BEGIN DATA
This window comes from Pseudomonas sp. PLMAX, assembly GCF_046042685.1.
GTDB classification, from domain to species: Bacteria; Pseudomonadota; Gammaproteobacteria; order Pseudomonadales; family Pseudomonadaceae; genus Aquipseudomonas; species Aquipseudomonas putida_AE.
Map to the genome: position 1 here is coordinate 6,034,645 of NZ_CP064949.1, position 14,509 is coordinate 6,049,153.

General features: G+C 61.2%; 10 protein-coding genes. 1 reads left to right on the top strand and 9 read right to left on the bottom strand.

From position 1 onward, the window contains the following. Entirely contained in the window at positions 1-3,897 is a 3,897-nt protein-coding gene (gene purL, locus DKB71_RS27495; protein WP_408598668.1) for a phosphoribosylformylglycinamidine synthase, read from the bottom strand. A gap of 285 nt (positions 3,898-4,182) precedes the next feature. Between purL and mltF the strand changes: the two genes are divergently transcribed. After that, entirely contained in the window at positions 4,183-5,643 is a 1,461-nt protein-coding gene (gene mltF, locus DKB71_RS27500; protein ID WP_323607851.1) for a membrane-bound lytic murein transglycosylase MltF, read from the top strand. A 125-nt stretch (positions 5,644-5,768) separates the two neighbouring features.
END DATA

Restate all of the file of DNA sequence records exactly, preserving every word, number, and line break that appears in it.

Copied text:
This window comes from Pseudomonas sp. PLMAX, assembly GCF_046042685.1.
GTDB classification, from domain to species: Bacteria; Pseudomonadota; Gammaproteobacteria; order Pseudomonadales; family Pseudomonadaceae; genus Aquipseudomonas; species Aquipseudomonas putida_AE.
Map to the genome: position 1 here is coordinate 6,034,645 of NZ_CP064949.1, position 14,509 is coordinate 6,049,153.

General features: G+C 61.2%; 10 protein-coding genes. 1 reads left to right on the top strand and 9 read right to left on the bottom strand.

From position 1 onward, the window contains the following. Entirely contained in the window at positions 1-3,897 is a 3,897-nt protein-coding gene (gene purL, locus DKB71_RS27495; protein WP_408598668.1) for a phosphoribosylformylglycinamidine synthase, read from the bottom strand. A gap of 285 nt (positions 3,898-4,182) precedes the next feature. Between purL and mltF the strand changes: the two genes are divergently transcribed. After that, entirely contained in the window at positions 4,183-5,643 is a 1,461-nt protein-coding gene (gene mltF, locus DKB71_RS27500; protein ID WP_323607851.1) for a membrane-bound lytic murein transglycosylase MltF, read from the top strand. A 125-nt stretch (positions 5,644-5,768) separates the two neighbouring features.